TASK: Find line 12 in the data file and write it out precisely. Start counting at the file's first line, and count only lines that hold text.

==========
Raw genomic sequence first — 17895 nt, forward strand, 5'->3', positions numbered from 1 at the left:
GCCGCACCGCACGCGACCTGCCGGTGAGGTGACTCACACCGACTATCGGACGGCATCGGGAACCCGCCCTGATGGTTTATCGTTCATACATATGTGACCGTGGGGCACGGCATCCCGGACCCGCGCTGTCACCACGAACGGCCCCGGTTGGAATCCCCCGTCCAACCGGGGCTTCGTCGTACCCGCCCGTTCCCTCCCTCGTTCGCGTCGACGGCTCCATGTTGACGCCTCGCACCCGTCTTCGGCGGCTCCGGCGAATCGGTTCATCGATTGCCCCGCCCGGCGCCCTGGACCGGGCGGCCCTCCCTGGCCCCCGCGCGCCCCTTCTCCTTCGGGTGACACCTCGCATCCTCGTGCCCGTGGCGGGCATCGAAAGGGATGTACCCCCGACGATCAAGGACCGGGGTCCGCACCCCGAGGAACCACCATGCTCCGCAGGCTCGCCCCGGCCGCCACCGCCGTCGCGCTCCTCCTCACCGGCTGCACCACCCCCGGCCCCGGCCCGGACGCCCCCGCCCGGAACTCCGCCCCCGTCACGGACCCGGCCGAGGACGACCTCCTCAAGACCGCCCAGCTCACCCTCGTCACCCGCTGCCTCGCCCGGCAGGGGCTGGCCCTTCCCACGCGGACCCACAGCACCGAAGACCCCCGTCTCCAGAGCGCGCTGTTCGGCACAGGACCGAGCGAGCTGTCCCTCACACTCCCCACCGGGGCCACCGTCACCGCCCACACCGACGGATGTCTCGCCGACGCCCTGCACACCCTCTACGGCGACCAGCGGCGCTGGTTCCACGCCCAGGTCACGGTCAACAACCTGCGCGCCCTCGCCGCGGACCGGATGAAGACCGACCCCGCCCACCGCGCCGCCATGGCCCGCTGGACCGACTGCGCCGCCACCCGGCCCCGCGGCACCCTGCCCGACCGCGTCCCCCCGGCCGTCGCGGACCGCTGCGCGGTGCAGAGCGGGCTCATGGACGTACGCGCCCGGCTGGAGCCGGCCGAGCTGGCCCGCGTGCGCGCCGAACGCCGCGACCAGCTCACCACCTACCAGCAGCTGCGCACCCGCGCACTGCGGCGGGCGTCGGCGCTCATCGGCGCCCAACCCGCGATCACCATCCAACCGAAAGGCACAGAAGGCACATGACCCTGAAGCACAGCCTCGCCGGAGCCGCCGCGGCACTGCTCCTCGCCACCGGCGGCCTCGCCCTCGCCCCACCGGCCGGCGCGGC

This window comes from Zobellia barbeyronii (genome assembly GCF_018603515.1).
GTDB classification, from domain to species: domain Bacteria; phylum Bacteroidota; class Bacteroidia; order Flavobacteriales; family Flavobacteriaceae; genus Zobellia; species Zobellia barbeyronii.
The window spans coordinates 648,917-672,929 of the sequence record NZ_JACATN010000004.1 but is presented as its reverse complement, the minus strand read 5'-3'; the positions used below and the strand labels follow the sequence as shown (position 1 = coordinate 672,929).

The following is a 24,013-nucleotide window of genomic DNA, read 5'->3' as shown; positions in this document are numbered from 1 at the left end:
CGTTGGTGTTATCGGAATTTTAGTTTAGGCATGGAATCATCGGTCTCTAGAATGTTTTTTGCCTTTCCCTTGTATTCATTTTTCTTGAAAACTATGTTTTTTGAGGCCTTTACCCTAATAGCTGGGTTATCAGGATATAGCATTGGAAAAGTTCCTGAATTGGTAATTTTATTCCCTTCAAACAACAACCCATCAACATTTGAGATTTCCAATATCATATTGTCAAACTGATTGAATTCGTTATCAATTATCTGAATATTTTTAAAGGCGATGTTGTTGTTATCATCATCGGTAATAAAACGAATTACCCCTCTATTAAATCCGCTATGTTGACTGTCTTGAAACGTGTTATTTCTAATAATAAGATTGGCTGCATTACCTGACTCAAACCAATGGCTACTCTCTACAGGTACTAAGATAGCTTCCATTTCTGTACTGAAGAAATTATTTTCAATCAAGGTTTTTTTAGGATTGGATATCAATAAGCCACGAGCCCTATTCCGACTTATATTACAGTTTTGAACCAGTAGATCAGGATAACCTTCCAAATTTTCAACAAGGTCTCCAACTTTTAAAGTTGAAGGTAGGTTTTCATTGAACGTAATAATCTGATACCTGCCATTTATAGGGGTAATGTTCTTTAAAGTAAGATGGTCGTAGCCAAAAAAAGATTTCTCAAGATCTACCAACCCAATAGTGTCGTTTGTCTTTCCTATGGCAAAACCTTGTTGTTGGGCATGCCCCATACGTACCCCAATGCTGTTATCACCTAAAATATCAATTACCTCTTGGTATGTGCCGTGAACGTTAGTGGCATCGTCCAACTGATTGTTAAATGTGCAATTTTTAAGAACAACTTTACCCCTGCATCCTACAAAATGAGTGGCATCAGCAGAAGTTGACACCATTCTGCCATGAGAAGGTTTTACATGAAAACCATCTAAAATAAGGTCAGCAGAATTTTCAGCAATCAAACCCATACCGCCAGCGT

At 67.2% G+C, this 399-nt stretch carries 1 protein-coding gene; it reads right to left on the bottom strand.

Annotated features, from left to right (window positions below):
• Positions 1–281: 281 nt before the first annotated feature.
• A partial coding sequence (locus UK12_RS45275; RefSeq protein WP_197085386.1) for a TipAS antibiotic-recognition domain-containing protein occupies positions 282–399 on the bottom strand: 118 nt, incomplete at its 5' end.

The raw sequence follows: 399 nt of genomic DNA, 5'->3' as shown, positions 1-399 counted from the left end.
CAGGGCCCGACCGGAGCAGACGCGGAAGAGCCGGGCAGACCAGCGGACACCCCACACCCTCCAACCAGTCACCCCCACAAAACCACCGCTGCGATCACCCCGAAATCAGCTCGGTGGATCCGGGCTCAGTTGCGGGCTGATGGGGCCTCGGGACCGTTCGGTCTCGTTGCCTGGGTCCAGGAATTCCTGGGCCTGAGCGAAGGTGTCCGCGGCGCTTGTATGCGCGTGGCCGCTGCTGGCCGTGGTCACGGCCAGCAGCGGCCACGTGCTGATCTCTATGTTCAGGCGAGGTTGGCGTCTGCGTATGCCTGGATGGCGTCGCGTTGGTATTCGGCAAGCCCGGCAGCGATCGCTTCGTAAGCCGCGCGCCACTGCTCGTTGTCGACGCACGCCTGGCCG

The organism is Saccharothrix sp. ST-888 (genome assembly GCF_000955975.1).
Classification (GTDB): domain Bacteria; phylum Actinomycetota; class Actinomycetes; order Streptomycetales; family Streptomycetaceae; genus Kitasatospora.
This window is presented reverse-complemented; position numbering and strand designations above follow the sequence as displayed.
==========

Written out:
The raw sequence follows: 399 nt of genomic DNA, 5'->3' as shown, positions 1-399 counted from the left end.